Four poets are coming together at Princeton University for a multi-media, multi-genre discussion entitled “Colonization of the Eye: A Troubling of Identity, Performance, and Projection.” Presented by the Lewis Center for the Arts’ Program in Creative Writing, Natalie Diaz will lead the discussion alongside the critically-acclaimed poets Christian Campbell, Rachel Eliza Griffiths, and Rogers Reeves as they explore identities in relationship to artistic performance, audience projection, and notions of artistic craft. The panel will take place on Wednesday, October 26 at 4:30 p.m. in the James M. Stewart ‘32 Theater at 185 Nassau Street. The event is free and open to the public.

natalie diaz

Poet Natalie Diaz, a 2015-2016 Hodder Fellow in the Lewis Center for the Arts. Photo by Cybele Knowles

Natalie Diaz is a poet and a teacher at the Institute of American Indian Arts Low Rez M.F.A. program. She is Mojave and currently directs the Fort Mojave Language Recovery Program, where she works to revitalize the Mojave language. Her awards include the Bread Loaf Fellowship, the Holmes National Poetry Prize awarded by Princeton, a 2015-16 Princeton Hodder Fellowship, a PEN/Civitella Ranieri Foundation Residency, and a U.S. Artists Ford Fellowship. She is a Lannan Literary Fellow as well as a Native Arts Council Foundation Artist Fellow. Her first poetry collection, When My Brother Was an Aztec, was published in 2012, and she is currently working on her second collection.

Roger Reeves

Poet Roger Reeves. Photo by Julio Jimenez

Roger Reeves is a poet and an assistant professor of poetry at the University of Illinois, Chicago. His poetry been published in journals such as Poetry, Ploughshares, American Poetry Review, Boston Review, and Tin House. His awards include a 2013 NEA fellowship, a 2013 Pushcart Prize, a 2008 Ruth Lilly fellowship by the Poetry Foundation, two Bread Loaf Scholarships, an Alberta H. Walker Scholarship from the Provincetown Fine Arts Work Center, and two Cave Canem fellowships. He was also a 2014-15 Hodder Fellow at Princeton. Reeves’ first book of poetry, King Me, was published in 2013 by Copper Canyon Press. He is currently working on a collection of poems entitled The Last American Minstrel, which explores nineteenth-century minstrel songs, folk traditions, and slavery through verse.

Christian Campbell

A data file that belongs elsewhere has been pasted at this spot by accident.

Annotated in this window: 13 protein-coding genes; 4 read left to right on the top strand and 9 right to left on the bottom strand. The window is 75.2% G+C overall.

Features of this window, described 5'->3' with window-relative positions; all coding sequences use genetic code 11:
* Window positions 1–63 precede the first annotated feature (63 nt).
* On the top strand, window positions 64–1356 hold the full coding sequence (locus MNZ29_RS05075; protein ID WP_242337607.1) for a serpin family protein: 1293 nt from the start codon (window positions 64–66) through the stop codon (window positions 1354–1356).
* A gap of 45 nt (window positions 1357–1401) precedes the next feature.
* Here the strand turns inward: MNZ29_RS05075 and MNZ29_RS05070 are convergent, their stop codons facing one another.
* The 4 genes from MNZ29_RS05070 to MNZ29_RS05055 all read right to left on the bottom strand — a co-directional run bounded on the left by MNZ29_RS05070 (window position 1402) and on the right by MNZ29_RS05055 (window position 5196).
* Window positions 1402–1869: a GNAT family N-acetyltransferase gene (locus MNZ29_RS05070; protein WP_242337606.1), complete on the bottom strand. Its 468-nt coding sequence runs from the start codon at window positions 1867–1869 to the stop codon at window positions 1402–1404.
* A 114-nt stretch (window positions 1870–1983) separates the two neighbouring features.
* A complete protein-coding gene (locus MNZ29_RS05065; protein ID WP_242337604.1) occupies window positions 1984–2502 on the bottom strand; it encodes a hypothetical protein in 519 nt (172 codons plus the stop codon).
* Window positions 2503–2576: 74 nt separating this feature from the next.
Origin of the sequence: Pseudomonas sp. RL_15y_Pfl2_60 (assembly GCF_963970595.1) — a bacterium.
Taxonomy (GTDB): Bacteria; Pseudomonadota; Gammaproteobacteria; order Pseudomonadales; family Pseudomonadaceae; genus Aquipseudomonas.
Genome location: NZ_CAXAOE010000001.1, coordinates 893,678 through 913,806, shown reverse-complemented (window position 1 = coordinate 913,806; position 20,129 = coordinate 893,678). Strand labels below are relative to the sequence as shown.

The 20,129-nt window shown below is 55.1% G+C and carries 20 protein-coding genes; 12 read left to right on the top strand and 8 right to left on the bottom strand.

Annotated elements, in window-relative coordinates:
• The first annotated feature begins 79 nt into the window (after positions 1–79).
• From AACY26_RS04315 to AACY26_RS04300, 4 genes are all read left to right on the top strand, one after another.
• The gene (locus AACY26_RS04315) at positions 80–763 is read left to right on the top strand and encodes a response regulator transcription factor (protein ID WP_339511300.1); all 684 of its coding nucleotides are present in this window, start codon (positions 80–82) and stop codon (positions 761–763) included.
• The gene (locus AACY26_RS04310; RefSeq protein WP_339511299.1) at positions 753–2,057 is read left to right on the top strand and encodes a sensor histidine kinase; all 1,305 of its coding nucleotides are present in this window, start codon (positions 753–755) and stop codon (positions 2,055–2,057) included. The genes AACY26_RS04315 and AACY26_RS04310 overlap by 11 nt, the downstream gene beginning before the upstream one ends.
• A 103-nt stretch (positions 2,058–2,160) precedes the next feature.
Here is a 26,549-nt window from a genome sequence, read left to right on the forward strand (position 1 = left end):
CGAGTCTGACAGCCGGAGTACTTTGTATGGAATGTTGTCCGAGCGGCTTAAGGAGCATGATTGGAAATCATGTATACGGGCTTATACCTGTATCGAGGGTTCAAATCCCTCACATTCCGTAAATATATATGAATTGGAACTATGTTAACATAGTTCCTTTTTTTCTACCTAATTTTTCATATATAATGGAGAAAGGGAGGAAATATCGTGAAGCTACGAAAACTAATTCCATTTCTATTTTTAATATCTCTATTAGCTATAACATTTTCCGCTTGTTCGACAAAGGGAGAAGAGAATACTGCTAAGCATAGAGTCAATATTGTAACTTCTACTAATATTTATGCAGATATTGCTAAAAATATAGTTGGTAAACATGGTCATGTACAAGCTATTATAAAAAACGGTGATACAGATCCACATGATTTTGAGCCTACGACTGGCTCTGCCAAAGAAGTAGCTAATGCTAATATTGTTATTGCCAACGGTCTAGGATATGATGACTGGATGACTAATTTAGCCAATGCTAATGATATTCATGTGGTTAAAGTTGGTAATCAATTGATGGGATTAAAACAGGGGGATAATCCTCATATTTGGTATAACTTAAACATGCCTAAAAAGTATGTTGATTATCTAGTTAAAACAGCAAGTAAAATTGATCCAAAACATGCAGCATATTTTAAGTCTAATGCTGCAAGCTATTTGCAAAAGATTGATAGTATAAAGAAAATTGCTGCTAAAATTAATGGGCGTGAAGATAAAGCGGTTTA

Poet Christian Campbell. Photo by Toni McRae

Christian Campbell is a Trinidadian-Bahamian poet and a visiting scholar of Africana Studies at the University of Pennsylvania. He is the author of Running the Dusk (2010), which won the Aldeburgh First Collection Prize (UK) and was a finalist for the Forward Prize for the Best First Collection (UK) and the Cave Canem Prize, among many other awards. Running the Dusk was recently translated into Spanish and published in Cuba as Correr el Crepúsculo (2015). Campbell’s work has been published in journals such as The Caribbean Writer, Calabash, Atlanta Review, and the International Poetry Review, among others. He has received awards and fellowships from Cave Canem, the Arvon Foundation, the Ford Foundation, the Lannan Foundation, the Fine Arts Work Center, Bread Loaf, the Rhodes Trust, and elsewhere. Campbell delivered the fifteenth annual Derek Walcott Lecture for Nobel Laureate Week in St. Lucia and was an invited poet at Poetry Parnassus for London’s Cultural Olympiad. Raised in the Bahamas, Campbell explores Caribbean and Black Diaspora literature and cultures through his poetry.

rachel eliza griffiths

Poet Rachel Eliza Griffiths. Photo by Marion Ettlinger

Rachel Eliza Griffiths is a poet and visual artist. Her most recent collection of poetry, Lighting the Shadow (Four Way Books, 2015) was a finalist for the 2016 Phillis Wheatley Book Award in Poetry and the 2015 Balcones Poetry Prize. Griffiths’ literary and visual work has appeared in The New York Times, Los Angeles Review of Books, Callaloo, American Poetry Review, Guernica, Lit Hub, and Transition. A Kimbilio and Cave Canem Fellow, Griffiths has received fellowships from Yaddo, the Provincetown Fine Arts Work Center, the Millay Colony, and the Vermont Studio Center. Currently, Griffiths teaches creative writing at the Institute of American Indian Arts and Sarah Lawrence College.

The Program in Creative Writing hosts a number of readings, panels, and lectures throughout the year, including the Althea Ward Clark W’21 Reading Series held on select Wednesdays at the Berlind Theatre at McCarter Theatre Center. Upcoming guests include Stephen King, Eileen Myles, Paul Beatty, Marilyn Chin, Douglas Kearney, Kirstin Valdez Quade, John Ashbery, and Jim Jarmusch. The program also hosts The C.K. Williams Reading Series, which presents a public showcase for the work of creative writing thesis students and provides the senior class the opportunity to read with and learn from established writers they admire. In October 2017, the Lewis Center for the Arts will again host the biennial Princeton Poetry Festival, which brings poets across the globe together to share and celebrate the art of poetry.

Press Contact

Steve Runk
Director of Communications
609-258-5262
srunk@princeton.edu